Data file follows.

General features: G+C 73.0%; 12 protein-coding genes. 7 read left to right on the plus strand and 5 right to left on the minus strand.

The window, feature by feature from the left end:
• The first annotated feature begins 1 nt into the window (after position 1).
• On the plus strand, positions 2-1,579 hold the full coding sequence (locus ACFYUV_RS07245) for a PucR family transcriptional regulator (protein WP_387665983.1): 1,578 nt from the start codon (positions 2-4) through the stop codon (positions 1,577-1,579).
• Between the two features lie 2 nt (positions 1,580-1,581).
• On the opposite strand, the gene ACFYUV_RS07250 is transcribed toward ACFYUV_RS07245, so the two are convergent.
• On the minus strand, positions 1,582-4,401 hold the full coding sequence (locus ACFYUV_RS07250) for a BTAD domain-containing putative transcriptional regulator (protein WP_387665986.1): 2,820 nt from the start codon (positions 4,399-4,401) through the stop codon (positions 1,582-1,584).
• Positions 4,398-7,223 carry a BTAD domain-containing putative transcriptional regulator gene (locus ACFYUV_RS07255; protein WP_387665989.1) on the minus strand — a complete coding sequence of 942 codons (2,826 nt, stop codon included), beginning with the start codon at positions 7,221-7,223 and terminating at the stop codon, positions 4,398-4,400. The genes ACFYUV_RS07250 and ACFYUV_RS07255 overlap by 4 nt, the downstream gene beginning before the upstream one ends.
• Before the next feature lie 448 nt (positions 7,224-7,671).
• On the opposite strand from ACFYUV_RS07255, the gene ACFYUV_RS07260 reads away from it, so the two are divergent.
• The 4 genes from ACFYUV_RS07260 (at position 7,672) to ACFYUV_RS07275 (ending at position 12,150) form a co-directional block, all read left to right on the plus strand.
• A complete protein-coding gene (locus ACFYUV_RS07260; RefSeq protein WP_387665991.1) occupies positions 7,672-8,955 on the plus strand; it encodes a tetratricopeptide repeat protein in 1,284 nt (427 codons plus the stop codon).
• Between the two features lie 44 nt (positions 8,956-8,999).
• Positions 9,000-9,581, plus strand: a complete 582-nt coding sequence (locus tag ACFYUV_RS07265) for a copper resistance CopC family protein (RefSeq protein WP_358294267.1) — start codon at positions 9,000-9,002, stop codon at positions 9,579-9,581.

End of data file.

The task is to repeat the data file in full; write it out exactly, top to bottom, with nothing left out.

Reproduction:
General features: G+C 73.0%; 12 protein-coding genes. 7 read left to right on the plus strand and 5 right to left on the minus strand.

The window, feature by feature from the left end:
• The first annotated feature begins 1 nt into the window (after position 1).
• On the plus strand, positions 2-1,579 hold the full coding sequence (locus ACFYUV_RS07245) for a PucR family transcriptional regulator (protein WP_387665983.1): 1,578 nt from the start codon (positions 2-4) through the stop codon (positions 1,577-1,579).
• Between the two features lie 2 nt (positions 1,580-1,581).
• On the opposite strand, the gene ACFYUV_RS07250 is transcribed toward ACFYUV_RS07245, so the two are convergent.
• On the minus strand, positions 1,582-4,401 hold the full coding sequence (locus ACFYUV_RS07250) for a BTAD domain-containing putative transcriptional regulator (protein WP_387665986.1): 2,820 nt from the start codon (positions 4,399-4,401) through the stop codon (positions 1,582-1,584).
• Positions 4,398-7,223 carry a BTAD domain-containing putative transcriptional regulator gene (locus ACFYUV_RS07255; protein WP_387665989.1) on the minus strand — a complete coding sequence of 942 codons (2,826 nt, stop codon included), beginning with the start codon at positions 7,221-7,223 and terminating at the stop codon, positions 4,398-4,400. The genes ACFYUV_RS07250 and ACFYUV_RS07255 overlap by 4 nt, the downstream gene beginning before the upstream one ends.
• Before the next feature lie 448 nt (positions 7,224-7,671).
• On the opposite strand from ACFYUV_RS07255, the gene ACFYUV_RS07260 reads away from it, so the two are divergent.
• The 4 genes from ACFYUV_RS07260 (at position 7,672) to ACFYUV_RS07275 (ending at position 12,150) form a co-directional block, all read left to right on the plus strand.
• A complete protein-coding gene (locus ACFYUV_RS07260; RefSeq protein WP_387665991.1) occupies positions 7,672-8,955 on the plus strand; it encodes a tetratricopeptide repeat protein in 1,284 nt (427 codons plus the stop codon).
• Between the two features lie 44 nt (positions 8,956-8,999).
• Positions 9,000-9,581, plus strand: a complete 582-nt coding sequence (locus tag ACFYUV_RS07265) for a copper resistance CopC family protein (RefSeq protein WP_358294267.1) — start codon at positions 9,000-9,002, stop codon at positions 9,579-9,581.